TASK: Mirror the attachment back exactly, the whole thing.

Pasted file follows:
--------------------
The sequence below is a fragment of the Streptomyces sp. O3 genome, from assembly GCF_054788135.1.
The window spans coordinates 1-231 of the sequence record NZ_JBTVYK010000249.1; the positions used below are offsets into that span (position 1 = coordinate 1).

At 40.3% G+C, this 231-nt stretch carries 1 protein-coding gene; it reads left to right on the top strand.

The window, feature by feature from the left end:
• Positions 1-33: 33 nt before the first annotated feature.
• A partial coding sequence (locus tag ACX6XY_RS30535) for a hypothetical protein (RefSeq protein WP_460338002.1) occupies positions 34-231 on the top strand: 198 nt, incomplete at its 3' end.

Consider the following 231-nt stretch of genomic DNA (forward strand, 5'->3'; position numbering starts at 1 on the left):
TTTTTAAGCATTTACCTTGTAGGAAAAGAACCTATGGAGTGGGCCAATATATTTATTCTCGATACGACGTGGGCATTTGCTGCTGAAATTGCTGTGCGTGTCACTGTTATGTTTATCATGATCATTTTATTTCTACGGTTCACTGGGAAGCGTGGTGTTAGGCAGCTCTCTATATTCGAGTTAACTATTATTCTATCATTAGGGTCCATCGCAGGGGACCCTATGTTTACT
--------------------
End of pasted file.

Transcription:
The sequence below is a fragment of the Streptomyces sp. O3 genome, from assembly GCF_054788135.1.
The window spans coordinates 1-231 of the sequence record NZ_JBTVYK010000249.1; the positions used below are offsets into that span (position 1 = coordinate 1).

At 40.3% G+C, this 231-nt stretch carries 1 protein-coding gene; it reads left to right on the top strand.

The window, feature by feature from the left end:
• Positions 1-33: 33 nt before the first annotated feature.
• A partial coding sequence (locus tag ACX6XY_RS30535) for a hypothetical protein (RefSeq protein WP_460338002.1) occupies positions 34-231 on the top strand: 198 nt, incomplete at its 3' end.

Consider the following 231-nt stretch of genomic DNA (forward strand, 5'->3'; position numbering starts at 1 on the left):
TTTTTAAGCATTTACCTTGTAGGAAAAGAACCTATGGAGTGGGCCAATATATTTATTCTCGATACGACGTGGGCATTTGCTGCTGAAATTGCTGTGCGTGTCACTGTTATGTTTATCATGATCATTTTATTTCTACGGTTCACTGGGAAGCGTGGTGTTAGGCAGCTCTCTATATTCGAGTTAACTATTATTCTATCATTAGGGTCCATCGCAGGGGACCCTATGTTTACT